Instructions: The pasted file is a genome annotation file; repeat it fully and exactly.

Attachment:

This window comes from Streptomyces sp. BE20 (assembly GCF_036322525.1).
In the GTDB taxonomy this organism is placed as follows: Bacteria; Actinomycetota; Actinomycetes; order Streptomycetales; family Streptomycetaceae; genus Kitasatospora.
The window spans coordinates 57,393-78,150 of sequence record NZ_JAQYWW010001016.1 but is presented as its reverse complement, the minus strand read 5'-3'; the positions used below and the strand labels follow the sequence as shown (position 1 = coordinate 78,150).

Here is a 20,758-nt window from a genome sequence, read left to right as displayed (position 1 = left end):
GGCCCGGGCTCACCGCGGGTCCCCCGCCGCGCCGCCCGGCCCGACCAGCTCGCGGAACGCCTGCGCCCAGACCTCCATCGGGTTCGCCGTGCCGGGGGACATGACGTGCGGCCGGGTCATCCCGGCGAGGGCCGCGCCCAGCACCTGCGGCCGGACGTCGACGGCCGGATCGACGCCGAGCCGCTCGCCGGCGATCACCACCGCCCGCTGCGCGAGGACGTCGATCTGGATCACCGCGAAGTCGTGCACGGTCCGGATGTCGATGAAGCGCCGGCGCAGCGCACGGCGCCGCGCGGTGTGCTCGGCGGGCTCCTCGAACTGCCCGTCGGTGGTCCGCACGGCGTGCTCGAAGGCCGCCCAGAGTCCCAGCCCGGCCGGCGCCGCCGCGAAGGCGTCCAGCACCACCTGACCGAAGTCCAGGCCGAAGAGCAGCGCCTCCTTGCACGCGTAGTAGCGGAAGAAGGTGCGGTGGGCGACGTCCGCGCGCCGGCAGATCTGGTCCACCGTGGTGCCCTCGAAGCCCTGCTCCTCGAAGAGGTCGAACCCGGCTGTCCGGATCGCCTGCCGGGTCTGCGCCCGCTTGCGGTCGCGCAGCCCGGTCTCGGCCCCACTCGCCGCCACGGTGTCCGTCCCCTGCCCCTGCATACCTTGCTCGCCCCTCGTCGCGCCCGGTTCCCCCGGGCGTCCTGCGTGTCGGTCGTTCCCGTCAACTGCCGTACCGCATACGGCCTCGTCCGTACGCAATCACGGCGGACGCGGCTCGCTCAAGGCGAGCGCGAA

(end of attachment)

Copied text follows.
This window comes from Streptomyces sp. BE20 (assembly GCF_036322525.1).
In the GTDB taxonomy this organism is placed as follows: Bacteria; Actinomycetota; Actinomycetes; order Streptomycetales; family Streptomycetaceae; genus Kitasatospora.
The window spans coordinates 57,393-78,150 of sequence record NZ_JAQYWW010001016.1 but is presented as its reverse complement, the minus strand read 5'-3'; the positions used below and the strand labels follow the sequence as shown (position 1 = coordinate 78,150).

Here is a 20,758-nt window from a genome sequence, read left to right as displayed (position 1 = left end):
GGCCCGGGCTCACCGCGGGTCCCCCGCCGCGCCGCCCGGCCCGACCAGCTCGCGGAACGCCTGCGCCCAGACCTCCATCGGGTTCGCCGTGCCGGGGGACATGACGTGCGGCCGGGTCATCCCGGCGAGGGCCGCGCCCAGCACCTGCGGCCGGACGTCGACGGCCGGATCGACGCCGAGCCGCTCGCCGGCGATCACCACCGCCCGCTGCGCGAGGACGTCGATCTGGATCACCGCGAAGTCGTGCACGGTCCGGATGTCGATGAAGCGCCGGCGCAGCGCACGGCGCCGCGCGGTGTGCTCGGCGGGCTCCTCGAACTGCCCGTCGGTGGTCCGCACGGCGTGCTCGAAGGCCGCCCAGAGTCCCAGCCCGGCCGGCGCCGCCGCGAAGGCGTCCAGCACCACCTGACCGAAGTCCAGGCCGAAGAGCAGCGCCTCCTTGCACGCGTAGTAGCGGAAGAAGGTGCGGTGGGCGACGTCCGCGCGCCGGCAGATCTGGTCCACCGTGGTGCCCTCGAAGCCCTGCTCCTCGAAGAGGTCGAACCCGGCTGTCCGGATCGCCTGCCGGGTCTGCGCCCGCTTGCGGTCGCGCAGCCCGGTCTCGGCCCCACTCGCCGCCACGGTGTCCGTCCCCTGCCCCTGCATACCTTGCTCGCCCCTCGTCGCGCCCGGTTCCCCCGGGCGTCCTGCGTGTCGGTCGTTCCCGTCAACTGCCGTACCGCATACGGCCTCGTCCGTACGCAATCACGGCGGACGCGGCTCGCTCAAGGCGAGCGCGAA